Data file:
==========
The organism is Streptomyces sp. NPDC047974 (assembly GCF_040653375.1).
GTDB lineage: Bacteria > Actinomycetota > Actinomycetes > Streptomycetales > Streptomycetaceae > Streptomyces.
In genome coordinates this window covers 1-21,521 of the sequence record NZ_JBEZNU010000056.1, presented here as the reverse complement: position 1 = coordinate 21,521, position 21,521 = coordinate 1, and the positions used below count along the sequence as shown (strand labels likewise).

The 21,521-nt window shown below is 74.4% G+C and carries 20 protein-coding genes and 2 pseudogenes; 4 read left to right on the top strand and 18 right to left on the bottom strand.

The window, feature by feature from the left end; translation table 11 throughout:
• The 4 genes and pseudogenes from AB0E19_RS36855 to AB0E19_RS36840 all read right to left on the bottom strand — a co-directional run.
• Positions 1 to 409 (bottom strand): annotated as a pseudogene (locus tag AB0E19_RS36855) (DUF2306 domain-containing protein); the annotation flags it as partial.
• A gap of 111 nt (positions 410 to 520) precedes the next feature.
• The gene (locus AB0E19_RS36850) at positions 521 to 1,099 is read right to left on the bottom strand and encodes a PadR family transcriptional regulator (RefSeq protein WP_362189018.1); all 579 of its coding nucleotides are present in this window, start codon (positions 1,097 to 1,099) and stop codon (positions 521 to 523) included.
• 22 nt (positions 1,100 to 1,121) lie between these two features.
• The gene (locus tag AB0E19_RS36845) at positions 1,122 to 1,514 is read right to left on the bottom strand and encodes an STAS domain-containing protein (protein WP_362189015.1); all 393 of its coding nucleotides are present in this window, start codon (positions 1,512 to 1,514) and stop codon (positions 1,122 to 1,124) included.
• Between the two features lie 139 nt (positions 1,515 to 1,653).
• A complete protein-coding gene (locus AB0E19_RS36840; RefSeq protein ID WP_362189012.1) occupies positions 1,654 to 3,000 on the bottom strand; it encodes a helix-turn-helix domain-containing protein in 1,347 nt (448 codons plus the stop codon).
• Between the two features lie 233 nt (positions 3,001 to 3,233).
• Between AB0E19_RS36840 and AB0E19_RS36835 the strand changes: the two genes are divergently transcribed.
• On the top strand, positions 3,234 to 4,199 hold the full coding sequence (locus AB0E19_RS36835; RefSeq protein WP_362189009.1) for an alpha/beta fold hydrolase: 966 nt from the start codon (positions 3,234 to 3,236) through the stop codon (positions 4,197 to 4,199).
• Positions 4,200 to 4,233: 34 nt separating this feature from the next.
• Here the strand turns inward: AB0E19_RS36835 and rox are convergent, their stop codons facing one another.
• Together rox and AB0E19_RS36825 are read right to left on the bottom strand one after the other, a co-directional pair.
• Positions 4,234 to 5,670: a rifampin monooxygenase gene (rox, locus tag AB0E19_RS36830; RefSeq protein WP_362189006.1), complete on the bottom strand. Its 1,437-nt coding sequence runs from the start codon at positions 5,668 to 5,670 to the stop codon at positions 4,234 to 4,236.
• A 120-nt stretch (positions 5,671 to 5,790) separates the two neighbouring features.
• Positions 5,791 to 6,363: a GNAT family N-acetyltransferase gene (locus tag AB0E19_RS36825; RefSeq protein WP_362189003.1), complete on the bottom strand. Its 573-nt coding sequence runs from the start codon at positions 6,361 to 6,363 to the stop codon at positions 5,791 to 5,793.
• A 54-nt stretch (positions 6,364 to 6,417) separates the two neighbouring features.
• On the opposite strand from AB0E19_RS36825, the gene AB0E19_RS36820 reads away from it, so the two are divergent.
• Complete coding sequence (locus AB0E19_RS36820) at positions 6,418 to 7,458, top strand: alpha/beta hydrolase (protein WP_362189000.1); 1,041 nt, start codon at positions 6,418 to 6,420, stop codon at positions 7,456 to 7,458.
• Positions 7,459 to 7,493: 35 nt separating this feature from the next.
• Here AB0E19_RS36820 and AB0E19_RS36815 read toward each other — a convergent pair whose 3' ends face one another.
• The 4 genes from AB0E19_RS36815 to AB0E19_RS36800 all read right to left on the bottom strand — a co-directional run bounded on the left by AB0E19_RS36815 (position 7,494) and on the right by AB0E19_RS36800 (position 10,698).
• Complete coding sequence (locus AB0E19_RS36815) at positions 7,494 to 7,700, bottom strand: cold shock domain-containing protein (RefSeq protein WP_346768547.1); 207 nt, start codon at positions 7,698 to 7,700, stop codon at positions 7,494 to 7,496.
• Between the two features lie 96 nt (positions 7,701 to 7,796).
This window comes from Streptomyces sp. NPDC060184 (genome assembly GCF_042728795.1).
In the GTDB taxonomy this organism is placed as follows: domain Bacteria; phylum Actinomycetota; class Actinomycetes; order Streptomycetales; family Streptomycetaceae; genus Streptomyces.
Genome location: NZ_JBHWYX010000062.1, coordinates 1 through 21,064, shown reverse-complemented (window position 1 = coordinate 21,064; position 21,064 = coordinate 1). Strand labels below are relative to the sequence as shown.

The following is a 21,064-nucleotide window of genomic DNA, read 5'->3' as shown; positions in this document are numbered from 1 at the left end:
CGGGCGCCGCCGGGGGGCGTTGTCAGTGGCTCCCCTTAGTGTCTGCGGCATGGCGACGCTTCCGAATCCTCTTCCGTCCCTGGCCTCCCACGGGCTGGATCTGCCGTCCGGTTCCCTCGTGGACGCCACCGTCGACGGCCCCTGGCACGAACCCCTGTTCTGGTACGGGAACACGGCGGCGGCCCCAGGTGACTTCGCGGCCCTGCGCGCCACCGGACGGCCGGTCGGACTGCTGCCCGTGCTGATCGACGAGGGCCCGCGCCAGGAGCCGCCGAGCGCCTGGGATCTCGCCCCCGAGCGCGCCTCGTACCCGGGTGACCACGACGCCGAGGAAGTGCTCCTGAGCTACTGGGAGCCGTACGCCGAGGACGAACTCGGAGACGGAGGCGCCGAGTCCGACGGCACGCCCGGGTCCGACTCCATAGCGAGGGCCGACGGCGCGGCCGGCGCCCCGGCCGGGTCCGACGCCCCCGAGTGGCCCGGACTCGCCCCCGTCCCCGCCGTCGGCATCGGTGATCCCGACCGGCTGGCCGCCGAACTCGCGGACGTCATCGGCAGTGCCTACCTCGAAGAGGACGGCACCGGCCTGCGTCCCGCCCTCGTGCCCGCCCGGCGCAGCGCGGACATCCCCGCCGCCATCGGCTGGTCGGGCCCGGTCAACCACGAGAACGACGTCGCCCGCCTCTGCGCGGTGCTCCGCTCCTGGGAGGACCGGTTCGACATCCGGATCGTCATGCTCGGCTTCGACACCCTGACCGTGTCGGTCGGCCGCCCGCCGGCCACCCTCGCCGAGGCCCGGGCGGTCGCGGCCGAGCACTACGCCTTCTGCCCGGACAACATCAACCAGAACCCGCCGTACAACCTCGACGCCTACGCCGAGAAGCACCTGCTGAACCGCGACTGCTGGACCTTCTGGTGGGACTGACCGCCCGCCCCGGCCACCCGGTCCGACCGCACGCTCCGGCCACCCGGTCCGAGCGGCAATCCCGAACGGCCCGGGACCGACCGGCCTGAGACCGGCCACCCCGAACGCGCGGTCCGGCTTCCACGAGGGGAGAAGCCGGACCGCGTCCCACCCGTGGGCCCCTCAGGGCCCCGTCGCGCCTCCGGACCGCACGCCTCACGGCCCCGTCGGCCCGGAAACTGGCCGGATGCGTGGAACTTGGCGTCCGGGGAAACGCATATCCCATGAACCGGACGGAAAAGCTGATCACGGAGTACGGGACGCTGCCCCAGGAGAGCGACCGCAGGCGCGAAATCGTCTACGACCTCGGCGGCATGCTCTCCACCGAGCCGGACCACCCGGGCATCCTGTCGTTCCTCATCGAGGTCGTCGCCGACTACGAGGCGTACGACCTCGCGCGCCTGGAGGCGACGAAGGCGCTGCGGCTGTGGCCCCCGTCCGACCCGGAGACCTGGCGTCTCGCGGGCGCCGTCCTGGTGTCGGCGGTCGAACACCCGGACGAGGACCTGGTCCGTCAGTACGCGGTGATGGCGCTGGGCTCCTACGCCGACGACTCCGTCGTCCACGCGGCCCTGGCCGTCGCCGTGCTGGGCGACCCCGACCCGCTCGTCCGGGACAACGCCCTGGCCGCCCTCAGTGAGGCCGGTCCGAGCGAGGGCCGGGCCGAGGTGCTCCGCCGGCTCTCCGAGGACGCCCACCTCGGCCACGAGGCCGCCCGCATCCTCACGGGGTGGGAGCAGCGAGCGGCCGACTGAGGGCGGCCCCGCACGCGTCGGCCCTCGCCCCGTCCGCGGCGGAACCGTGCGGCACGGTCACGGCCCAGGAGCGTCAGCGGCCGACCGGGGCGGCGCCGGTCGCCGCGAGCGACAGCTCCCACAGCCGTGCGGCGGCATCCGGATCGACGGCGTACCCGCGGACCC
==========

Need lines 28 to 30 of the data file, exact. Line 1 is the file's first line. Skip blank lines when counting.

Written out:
• The 4 genes from AB0E19_RS36815 to AB0E19_RS36800 all read right to left on the bottom strand — a co-directional run bounded on the left by AB0E19_RS36815 (position 7,494) and on the right by AB0E19_RS36800 (position 10,698).
• Complete coding sequence (locus AB0E19_RS36815) at positions 7,494 to 7,700, bottom strand: cold shock domain-containing protein (RefSeq protein WP_346768547.1); 207 nt, start codon at positions 7,698 to 7,700, stop codon at positions 7,494 to 7,496.
• Between the two features lie 96 nt (positions 7,701 to 7,796).